Additionally, you will never reach beyond a T1 or T2 10 Rep Max (RM), unless it is for a drop set rep out, in that case it would be a decision you would make during the session.  But perhaps best of all is you are never going to be further than three weeks away from hitting a heavy 5RM or less. This is because the first J&T was a truer approach to block periodized training (working down from high reps to low and up from low intensity to high.) This is essentially a “condensed” version where the progression week to week is faster and because of this it resets halfway through where you then get another run at the heavies in the T1. For this reason, program length and progression speed, advanced lifters may not benefit as much as newer lifters, mostly in regards to max strength improvement (especially so that first six weeks.)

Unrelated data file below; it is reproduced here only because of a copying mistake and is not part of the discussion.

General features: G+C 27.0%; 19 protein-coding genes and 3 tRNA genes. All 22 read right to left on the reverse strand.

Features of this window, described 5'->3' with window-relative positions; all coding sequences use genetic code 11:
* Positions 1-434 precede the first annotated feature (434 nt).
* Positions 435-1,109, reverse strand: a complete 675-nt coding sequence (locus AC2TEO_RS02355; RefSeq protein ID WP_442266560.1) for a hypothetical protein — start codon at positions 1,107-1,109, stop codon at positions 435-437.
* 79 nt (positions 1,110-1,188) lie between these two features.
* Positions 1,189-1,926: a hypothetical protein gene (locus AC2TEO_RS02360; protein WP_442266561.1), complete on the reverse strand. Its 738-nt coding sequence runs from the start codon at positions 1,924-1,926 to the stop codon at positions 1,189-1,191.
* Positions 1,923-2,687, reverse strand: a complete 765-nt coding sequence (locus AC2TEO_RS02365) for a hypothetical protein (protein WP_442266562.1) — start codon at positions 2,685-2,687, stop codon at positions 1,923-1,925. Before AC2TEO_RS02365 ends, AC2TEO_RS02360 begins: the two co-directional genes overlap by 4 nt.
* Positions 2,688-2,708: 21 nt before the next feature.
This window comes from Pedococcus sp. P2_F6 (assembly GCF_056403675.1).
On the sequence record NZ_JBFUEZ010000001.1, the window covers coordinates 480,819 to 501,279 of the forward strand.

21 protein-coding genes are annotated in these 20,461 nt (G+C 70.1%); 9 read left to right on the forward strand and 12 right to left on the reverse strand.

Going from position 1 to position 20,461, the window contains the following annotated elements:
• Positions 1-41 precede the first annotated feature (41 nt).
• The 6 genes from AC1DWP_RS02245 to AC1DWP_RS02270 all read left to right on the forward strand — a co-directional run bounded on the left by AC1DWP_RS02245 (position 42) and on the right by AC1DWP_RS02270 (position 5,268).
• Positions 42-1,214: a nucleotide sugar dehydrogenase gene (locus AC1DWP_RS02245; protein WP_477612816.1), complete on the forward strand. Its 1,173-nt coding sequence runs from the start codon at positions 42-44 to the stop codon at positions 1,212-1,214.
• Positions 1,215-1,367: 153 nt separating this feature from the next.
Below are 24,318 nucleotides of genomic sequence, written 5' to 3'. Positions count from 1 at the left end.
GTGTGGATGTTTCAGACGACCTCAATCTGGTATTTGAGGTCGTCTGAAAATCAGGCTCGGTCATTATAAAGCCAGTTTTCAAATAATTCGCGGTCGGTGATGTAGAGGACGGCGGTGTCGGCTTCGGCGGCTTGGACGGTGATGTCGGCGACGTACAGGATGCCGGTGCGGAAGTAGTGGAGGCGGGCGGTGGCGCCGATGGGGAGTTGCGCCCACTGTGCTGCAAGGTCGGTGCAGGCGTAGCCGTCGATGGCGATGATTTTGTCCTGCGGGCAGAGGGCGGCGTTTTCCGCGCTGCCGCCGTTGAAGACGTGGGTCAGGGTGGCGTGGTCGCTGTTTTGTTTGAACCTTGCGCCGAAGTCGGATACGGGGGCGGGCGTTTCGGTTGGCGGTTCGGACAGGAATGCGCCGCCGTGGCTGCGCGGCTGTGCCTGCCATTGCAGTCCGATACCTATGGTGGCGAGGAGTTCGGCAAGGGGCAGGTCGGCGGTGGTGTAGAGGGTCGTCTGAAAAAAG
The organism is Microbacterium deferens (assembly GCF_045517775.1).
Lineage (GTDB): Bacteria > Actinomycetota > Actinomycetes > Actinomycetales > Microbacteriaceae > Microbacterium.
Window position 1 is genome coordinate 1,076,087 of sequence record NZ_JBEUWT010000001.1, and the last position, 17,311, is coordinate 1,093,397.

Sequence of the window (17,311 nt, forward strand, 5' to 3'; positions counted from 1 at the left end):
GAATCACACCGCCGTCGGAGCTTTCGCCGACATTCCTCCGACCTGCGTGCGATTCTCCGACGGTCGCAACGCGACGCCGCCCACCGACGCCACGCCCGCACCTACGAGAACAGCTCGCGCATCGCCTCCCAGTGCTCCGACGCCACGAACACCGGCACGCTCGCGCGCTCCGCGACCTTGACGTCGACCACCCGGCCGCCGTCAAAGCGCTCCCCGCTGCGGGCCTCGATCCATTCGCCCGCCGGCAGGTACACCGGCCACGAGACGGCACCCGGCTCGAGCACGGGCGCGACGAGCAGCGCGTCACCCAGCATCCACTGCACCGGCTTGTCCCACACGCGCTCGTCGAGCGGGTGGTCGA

So why the hell should you try to get Jacked & Tan? 

First and foremost, if you’re like me it is a fun break from usual powerlifting training. This means all the common programs like Smolov, Shieko, anything starting with an S, those that sound vaguely Russian, or using reduced range of motion, high lift frequency, low workout volume, always heavy, bands, chains, or any other of the hundreds of “specialized” programs for strength training that might actually be a ruse to get you to buy discreet bondage gear.

Looking at you EliteFTS powerlifting-accessories page…  

Is EliteFTS a gym or a sex dungeon?
As long as it's 2/3rds chains and latex bands we'll never know.